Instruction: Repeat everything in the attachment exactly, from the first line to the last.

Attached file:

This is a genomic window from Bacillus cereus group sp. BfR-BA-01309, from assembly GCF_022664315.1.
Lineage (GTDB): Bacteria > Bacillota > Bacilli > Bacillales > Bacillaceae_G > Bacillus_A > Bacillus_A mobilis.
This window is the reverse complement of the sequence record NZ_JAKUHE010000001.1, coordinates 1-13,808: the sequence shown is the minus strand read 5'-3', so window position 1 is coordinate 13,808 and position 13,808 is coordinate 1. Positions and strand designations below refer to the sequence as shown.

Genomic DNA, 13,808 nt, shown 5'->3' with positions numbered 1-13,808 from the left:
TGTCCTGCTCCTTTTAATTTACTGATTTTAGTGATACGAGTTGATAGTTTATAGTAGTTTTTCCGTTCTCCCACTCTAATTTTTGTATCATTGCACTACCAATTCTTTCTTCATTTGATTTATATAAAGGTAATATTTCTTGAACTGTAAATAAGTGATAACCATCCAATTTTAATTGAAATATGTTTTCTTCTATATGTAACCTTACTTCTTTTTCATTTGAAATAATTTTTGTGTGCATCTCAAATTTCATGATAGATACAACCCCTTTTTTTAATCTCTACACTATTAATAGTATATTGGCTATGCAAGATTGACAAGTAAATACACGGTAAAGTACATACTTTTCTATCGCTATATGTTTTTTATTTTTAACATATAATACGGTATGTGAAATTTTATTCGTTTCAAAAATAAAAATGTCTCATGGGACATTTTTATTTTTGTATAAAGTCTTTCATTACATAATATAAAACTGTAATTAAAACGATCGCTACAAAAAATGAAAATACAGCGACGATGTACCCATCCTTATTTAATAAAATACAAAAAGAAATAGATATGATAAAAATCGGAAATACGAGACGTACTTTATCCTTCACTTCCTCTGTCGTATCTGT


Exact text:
This is a genomic window from Bacillus cereus group sp. BfR-BA-01309, from assembly GCF_022664315.1.
Lineage (GTDB): Bacteria > Bacillota > Bacilli > Bacillales > Bacillaceae_G > Bacillus_A > Bacillus_A mobilis.
This window is the reverse complement of the sequence record NZ_JAKUHE010000001.1, coordinates 1-13,808: the sequence shown is the minus strand read 5'-3', so window position 1 is coordinate 13,808 and position 13,808 is coordinate 1. Positions and strand designations below refer to the sequence as shown.

Genomic DNA, 13,808 nt, shown 5'->3' with positions numbered 1-13,808 from the left:
TGTCCTGCTCCTTTTAATTTACTGATTTTAGTGATACGAGTTGATAGTTTATAGTAGTTTTTCCGTTCTCCCACTCTAATTTTTGTATCATTGCACTACCAATTCTTTCTTCATTTGATTTATATAAAGGTAATATTTCTTGAACTGTAAATAAGTGATAACCATCCAATTTTAATTGAAATATGTTTTCTTCTATATGTAACCTTACTTCTTTTTCATTTGAAATAATTTTTGTGTGCATCTCAAATTTCATGATAGATACAACCCCTTTTTTTAATCTCTACACTATTAATAGTATATTGGCTATGCAAGATTGACAAGTAAATACACGGTAAAGTACATACTTTTCTATCGCTATATGTTTTTTATTTTTAACATATAATACGGTATGTGAAATTTTATTCGTTTCAAAAATAAAAATGTCTCATGGGACATTTTTATTTTTGTATAAAGTCTTTCATTACATAATATAAAACTGTAATTAAAACGATCGCTACAAAAAATGAAAATACAGCGACGATGTACCCATCCTTATTTAATAAAATACAAAAAGAAATAGATATGATAAAAATCGGAAATACGAGACGTACTTTATCCTTCACTTCCTCTGTCGTATCTGT